After a car wreck on the winding Mulholland Drive renders a woman amnesiac, she and a perky Hollywood-hopeful search for clues and answers across Los Angeles in a twisting venture beyond dreams and reality.
A Victorian surgeon rescues a heavily disfigured man who is mistreated while scraping a living as a side-show freak. Behind his monstrous facade, there is revealed a person of intelligence and sensitivity.
A New York City doctor, who is married to an art curator, pushes himself on a harrowing and dangerous night-long odyssey of sexual and moral discovery after his wife admits that she once almost cheated on him.
A bright-eyed young actress travels to Hollywood, only to be ensnared in a dark conspiracy involving a woman who was nearly murdered, and now has amnesia because of a car crash. Eventually, both women are pulled into a psychotic illusion involving a dangerous blue box, a director named Adam Kesher, and the mysterious night club Silencio. Written by
Chosen by "Les Cahiers du cinéma" (France) as the best picture of the decade (in 2010). See more »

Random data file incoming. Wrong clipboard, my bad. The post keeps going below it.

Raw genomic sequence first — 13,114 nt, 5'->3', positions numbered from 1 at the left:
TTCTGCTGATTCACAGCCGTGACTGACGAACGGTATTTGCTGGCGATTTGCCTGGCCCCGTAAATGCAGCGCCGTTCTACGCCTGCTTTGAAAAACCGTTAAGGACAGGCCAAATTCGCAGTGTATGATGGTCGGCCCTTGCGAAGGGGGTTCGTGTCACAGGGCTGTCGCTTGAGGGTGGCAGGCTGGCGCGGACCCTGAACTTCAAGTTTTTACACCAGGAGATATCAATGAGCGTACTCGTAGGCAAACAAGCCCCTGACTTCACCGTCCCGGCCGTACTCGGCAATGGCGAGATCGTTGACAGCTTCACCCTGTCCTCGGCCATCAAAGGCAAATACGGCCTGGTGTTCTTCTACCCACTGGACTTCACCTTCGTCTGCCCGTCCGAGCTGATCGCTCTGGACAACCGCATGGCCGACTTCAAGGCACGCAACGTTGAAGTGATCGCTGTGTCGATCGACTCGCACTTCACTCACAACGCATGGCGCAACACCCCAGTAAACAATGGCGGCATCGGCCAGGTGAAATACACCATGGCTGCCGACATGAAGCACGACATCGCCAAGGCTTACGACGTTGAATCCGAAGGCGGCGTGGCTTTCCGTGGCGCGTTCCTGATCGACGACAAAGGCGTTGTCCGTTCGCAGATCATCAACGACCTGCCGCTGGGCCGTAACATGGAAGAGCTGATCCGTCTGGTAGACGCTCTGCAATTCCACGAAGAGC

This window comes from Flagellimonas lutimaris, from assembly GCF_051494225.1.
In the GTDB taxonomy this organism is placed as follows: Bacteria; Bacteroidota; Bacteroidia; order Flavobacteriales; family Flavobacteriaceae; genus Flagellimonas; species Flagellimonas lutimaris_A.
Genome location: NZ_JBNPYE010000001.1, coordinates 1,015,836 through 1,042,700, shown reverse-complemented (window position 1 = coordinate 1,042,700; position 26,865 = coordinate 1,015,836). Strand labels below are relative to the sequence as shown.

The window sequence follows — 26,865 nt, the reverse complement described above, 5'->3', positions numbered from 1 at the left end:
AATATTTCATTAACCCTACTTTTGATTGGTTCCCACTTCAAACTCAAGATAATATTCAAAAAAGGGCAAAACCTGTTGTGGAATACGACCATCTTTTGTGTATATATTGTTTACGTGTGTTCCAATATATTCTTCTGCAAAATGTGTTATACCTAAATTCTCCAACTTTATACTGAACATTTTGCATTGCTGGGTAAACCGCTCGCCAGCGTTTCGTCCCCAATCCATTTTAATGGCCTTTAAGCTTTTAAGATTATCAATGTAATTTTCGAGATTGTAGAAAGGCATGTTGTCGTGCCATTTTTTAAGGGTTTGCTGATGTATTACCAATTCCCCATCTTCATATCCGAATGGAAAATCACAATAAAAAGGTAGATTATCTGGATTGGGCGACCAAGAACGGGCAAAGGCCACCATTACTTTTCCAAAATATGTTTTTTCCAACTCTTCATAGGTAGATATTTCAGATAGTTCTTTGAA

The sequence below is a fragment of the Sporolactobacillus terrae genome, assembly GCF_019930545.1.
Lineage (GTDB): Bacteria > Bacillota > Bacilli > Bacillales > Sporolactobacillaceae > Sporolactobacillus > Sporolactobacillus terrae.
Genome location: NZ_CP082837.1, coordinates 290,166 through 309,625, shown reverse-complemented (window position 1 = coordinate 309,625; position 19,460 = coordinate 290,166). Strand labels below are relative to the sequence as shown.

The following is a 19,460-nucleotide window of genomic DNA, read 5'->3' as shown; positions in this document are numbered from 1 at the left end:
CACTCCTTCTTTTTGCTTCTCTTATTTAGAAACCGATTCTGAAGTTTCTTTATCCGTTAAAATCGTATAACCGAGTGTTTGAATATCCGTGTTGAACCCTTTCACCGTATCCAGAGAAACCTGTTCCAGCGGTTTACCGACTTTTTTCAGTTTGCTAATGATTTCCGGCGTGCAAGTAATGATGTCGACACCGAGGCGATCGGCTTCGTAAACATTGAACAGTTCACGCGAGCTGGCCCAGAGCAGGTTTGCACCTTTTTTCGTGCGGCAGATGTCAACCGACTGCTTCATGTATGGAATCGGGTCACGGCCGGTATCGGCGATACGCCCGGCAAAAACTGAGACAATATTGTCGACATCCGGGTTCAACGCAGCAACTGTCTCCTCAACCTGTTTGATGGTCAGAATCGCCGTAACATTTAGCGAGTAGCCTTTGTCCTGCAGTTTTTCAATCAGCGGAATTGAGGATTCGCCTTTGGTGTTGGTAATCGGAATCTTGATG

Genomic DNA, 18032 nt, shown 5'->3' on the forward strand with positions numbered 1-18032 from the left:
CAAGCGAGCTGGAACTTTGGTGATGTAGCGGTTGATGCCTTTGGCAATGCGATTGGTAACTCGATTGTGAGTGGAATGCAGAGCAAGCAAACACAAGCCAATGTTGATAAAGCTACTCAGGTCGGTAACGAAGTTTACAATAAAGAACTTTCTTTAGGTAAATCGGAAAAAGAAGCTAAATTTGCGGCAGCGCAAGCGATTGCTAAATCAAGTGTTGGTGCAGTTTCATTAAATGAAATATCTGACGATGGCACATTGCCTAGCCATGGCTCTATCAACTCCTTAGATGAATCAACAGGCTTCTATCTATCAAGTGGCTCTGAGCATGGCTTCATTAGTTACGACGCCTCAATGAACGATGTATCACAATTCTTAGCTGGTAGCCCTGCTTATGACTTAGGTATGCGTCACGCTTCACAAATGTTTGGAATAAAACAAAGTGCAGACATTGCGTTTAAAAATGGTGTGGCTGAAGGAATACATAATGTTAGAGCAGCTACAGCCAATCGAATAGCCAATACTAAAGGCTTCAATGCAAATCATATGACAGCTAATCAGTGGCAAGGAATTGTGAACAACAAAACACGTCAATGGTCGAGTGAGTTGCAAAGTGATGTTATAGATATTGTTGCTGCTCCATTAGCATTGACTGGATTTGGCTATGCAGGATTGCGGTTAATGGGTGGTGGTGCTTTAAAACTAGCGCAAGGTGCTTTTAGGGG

When Rita is walking to after from the accident the cut on the right side of her head disappears and reappears. Also, even though the blood is obviously dry, the blood pattern is completely different each time. See more »
Credits have the movie director's name as 'Bob Booker' (not 'Brooker' as we hear). Furthermore, many of the characters' names are simply not mentioned at all during the course of the film (Billy Deznutz, Joe Messing, Bondar, etc.) but their character's names are all listed in the closing credits. See more »
We all love to have our minds toyed with but sitting through a David Lynch film is like having your brain removed entirely. This film is no different as it proves that Lynch (Next to Bunuel) is a master surealist film maker.
The film sees a young girl known only as Rita trying to remember who she is. The whole "girl with amnesia" plot make a lot of sense until about 3/5 of the way through the film when something that can only be described as a Lynchian Pandora's Box is opened. We are then tormented with a demonic homeless man, a mysterious Spanish play house and shrunken people before it all finishes in very dramatic, surreal David Lynch fashion.
This film is perfect. There is no other way to describe such a great piece of work. It is flawless because it is helmed by a man that knows everything about his craft and is not afraid to show it off. This sort of film has been sorely missed since his last outing, Lost Highway, in 1996. It's good to see Lynch at his old game and lets just hope in future that he produces more gems just like this.
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